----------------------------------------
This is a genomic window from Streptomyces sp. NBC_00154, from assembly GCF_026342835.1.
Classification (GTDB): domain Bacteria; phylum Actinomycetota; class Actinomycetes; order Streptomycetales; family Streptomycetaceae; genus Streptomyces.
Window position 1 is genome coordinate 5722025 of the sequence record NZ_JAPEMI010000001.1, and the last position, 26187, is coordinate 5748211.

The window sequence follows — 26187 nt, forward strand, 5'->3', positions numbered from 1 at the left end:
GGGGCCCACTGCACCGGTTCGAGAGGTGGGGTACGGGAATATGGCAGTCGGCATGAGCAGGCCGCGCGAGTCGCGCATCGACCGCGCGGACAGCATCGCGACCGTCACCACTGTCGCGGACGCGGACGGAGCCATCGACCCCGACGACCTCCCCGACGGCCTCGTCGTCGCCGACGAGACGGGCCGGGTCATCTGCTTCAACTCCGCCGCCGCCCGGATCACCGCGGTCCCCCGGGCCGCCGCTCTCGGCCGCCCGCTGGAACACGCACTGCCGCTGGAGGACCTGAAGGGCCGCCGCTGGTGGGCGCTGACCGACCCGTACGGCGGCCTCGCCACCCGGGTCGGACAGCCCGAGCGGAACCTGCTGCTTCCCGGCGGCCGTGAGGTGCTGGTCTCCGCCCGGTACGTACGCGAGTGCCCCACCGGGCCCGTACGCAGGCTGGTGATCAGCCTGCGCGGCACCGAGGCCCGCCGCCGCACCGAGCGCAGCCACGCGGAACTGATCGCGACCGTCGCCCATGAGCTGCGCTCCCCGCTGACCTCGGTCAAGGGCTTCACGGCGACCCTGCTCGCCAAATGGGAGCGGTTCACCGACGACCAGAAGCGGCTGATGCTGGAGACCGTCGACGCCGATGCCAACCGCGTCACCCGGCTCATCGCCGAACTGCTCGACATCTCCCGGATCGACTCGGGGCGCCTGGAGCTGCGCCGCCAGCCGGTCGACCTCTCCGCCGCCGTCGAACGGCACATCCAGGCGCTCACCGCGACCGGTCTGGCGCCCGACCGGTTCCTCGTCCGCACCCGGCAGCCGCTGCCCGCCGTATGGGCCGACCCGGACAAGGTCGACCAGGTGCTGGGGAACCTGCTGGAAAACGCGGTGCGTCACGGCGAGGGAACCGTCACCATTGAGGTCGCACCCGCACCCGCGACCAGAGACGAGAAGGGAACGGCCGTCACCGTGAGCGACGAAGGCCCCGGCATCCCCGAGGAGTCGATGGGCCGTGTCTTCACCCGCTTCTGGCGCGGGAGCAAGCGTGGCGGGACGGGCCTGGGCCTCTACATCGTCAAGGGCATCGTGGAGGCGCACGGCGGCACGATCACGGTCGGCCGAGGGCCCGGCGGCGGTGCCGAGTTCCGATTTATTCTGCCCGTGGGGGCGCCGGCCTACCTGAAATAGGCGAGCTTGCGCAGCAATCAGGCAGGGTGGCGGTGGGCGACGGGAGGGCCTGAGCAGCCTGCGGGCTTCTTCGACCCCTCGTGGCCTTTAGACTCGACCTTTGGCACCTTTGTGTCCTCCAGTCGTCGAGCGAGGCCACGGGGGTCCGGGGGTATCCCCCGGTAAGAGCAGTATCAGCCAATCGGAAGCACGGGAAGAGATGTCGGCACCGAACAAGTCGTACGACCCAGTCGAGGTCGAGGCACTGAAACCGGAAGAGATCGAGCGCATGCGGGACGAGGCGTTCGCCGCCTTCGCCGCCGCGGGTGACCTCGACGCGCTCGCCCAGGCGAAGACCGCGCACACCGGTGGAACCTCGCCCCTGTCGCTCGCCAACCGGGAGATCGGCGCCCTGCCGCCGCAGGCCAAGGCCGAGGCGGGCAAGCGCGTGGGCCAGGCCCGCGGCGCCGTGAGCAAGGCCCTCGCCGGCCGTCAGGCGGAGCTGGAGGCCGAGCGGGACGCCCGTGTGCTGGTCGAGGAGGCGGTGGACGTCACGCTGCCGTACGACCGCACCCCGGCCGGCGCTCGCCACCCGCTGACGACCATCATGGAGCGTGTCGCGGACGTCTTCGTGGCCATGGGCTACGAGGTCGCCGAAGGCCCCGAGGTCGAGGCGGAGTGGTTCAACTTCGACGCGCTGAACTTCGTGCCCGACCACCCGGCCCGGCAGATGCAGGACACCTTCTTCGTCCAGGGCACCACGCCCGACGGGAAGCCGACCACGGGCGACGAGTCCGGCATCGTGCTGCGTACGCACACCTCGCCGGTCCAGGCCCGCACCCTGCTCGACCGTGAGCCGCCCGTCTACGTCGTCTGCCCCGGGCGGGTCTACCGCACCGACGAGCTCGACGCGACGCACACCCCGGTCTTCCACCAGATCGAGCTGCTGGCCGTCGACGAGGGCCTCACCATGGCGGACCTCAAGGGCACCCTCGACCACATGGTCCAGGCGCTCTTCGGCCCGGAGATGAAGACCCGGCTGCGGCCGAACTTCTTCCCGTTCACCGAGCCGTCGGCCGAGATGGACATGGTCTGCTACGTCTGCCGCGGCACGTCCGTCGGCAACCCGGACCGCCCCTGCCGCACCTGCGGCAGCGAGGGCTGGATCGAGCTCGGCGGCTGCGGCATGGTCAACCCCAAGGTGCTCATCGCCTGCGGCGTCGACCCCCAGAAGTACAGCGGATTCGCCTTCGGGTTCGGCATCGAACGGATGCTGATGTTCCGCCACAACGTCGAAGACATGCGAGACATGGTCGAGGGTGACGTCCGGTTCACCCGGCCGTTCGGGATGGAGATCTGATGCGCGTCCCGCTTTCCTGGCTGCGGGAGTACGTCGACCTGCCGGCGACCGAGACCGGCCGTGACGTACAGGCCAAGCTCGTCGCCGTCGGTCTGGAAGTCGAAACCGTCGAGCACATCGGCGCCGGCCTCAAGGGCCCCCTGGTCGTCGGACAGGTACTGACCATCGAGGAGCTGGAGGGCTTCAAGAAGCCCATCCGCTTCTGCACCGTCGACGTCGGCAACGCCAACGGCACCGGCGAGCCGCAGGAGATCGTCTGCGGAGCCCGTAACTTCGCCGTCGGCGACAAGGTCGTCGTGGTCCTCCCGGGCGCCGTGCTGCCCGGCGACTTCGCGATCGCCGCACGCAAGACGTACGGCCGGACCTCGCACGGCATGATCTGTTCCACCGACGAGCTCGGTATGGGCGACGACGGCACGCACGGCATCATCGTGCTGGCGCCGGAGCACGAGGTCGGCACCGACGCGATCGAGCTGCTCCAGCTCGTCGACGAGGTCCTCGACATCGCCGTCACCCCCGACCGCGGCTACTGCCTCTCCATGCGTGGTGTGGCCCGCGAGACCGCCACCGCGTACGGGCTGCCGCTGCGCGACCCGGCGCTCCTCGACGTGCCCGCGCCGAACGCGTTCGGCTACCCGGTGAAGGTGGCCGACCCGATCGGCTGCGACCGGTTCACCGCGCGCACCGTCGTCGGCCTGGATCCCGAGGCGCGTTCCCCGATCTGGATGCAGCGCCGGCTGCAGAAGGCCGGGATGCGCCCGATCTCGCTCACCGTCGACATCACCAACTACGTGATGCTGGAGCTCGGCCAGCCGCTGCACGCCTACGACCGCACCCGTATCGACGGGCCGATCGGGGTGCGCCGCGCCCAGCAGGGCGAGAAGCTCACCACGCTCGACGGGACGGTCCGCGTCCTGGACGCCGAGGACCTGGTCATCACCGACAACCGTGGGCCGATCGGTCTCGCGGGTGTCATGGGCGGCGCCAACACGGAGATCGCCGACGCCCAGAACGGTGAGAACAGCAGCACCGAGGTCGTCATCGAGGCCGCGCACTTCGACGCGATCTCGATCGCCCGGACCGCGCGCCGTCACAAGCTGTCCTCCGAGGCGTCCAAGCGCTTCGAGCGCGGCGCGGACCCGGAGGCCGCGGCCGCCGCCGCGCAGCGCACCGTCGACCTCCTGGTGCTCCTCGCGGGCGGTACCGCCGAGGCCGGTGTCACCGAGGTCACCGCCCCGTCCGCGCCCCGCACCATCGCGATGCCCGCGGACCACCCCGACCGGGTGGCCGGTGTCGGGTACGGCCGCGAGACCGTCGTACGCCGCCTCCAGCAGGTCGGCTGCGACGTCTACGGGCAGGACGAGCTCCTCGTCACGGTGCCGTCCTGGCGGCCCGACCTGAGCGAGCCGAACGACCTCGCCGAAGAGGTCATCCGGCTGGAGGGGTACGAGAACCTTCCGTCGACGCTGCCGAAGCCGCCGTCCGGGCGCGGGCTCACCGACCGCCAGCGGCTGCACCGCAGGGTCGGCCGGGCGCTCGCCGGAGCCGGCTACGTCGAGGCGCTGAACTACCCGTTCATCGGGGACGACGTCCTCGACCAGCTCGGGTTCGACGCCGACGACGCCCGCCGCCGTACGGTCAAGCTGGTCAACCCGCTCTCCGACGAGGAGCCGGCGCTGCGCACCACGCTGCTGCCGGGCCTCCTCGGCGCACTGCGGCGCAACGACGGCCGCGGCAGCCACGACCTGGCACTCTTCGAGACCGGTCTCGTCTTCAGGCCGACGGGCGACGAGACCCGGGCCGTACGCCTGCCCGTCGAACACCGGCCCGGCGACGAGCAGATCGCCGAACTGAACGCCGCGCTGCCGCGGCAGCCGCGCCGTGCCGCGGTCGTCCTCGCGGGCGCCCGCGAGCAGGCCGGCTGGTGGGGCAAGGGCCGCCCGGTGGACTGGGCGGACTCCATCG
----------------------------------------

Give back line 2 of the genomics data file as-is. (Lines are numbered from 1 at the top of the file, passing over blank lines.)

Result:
Classification (GTDB): domain Bacteria; phylum Actinomycetota; class Actinomycetes; order Streptomycetales; family Streptomycetaceae; genus Streptomyces.